The Dja Biosphere Reserve hasn’t been subject to forest logging but the high timber extraction around the reserve have negative impacts in its biological diversity. Forest logging began in 1970 around the Dja reserve and by the year 1990, forest logging increased more and more with the multiplication of the “ventes de coupe” at the East, North, and west of the reserve (Global Forest Watch 2000). In all, 157429 m3  of wood have been extracted in the North and the South of the Dja Reserve from 2000 to 2003 by timber exploitations four companies. Forest logging constitutes a serious problem in this area as it reduces wild fruits such  as moabi (Baillonella toxisperma) for local people and large mammals. The conservation Service is very understaffed and underfunded and can only use dissuasion. Stronger enforcement  is needed to register the origin of timber and bush meat, and to monitor the exit roads for their illicit export. The GEOVIC Cameroon Company, authorized to mine in 2003, has develop the deposits of cobalt, nickel and manganese 40 km east of the border of the Dja Reserve. A legal, environmental and social impact audit is still needed , detailing the potential for heavy pollution from settling ponds and of the potential impacts of 700 workers and 2.000 incomers.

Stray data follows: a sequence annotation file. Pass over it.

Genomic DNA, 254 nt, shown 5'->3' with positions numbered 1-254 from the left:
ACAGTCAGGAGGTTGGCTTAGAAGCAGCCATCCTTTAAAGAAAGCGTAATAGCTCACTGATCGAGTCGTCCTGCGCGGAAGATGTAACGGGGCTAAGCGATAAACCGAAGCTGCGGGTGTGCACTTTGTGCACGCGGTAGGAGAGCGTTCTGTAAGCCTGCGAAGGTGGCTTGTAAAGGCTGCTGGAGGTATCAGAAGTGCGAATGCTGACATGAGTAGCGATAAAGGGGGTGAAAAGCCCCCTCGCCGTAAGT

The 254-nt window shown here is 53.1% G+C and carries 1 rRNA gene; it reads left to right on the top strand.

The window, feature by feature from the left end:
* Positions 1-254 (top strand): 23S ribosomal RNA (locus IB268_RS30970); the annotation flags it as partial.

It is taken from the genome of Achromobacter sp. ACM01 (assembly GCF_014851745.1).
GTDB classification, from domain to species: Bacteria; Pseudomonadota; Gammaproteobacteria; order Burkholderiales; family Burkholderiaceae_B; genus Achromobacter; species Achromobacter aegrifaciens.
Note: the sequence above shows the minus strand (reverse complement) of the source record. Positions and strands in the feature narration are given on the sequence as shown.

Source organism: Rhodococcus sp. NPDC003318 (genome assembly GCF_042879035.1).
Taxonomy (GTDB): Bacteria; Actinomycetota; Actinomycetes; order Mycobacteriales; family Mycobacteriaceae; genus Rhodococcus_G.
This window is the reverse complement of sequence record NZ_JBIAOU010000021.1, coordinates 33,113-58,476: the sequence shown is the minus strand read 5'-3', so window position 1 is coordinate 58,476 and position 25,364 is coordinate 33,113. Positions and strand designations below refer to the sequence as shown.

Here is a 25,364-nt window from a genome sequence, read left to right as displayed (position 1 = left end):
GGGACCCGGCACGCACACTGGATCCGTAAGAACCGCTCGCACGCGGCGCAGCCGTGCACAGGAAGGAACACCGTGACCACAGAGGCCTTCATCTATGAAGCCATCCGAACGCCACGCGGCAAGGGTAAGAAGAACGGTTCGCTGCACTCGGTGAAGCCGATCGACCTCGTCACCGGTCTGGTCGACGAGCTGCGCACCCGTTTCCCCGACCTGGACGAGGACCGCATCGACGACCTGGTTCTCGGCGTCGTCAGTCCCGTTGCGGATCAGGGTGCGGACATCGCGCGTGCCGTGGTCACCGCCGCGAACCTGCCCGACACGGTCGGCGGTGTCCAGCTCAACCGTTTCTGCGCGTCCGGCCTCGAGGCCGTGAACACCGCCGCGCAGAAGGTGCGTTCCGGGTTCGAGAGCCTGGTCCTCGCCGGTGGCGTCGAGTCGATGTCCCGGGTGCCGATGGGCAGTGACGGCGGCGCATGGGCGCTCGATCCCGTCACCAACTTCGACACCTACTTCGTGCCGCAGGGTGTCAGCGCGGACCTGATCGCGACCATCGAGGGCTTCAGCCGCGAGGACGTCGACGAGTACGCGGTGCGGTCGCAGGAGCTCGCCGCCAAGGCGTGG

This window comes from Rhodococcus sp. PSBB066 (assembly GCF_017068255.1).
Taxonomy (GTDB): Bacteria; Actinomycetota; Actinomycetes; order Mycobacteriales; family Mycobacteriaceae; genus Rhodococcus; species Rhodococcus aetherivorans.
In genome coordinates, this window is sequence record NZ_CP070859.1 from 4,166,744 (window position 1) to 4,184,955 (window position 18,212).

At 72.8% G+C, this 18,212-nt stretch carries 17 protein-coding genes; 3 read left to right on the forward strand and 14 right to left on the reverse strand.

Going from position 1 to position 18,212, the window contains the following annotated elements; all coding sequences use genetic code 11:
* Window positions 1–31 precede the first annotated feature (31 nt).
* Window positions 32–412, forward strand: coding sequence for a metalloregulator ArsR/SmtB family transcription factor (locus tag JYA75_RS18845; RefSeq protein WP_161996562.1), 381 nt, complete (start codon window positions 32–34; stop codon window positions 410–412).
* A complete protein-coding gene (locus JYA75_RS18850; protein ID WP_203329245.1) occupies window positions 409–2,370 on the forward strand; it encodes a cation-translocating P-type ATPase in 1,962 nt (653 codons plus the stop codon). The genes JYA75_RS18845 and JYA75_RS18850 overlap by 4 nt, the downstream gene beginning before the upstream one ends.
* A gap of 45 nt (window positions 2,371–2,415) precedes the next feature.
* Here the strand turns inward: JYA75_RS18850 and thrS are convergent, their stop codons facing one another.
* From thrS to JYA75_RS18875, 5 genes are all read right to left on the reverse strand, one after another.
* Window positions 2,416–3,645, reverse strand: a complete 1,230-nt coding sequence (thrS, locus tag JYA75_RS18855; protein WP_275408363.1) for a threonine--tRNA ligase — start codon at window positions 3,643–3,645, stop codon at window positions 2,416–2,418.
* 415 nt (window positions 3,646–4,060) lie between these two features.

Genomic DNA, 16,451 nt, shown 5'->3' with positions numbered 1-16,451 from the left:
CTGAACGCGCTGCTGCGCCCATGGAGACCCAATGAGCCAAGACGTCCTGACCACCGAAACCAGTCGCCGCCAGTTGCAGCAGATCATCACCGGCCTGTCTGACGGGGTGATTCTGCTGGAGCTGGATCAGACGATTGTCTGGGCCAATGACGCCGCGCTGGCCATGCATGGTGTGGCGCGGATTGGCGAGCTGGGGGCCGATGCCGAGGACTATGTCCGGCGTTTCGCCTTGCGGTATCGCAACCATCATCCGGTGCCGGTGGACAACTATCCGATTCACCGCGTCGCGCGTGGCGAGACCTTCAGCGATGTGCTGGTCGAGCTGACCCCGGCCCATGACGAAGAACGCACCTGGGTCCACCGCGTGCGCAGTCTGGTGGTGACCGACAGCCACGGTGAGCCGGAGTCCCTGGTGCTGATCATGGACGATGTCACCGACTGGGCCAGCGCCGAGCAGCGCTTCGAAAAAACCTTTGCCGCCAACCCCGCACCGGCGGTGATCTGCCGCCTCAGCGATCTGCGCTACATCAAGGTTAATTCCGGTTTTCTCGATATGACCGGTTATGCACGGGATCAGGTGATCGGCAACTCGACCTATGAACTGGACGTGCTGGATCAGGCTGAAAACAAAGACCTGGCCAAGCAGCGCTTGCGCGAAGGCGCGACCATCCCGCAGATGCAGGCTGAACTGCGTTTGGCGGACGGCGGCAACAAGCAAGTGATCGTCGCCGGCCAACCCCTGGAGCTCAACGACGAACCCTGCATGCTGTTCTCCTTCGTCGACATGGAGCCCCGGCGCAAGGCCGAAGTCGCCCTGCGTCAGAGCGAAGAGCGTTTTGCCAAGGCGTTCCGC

4.0 Restoration Efforts  

4.1 Co-management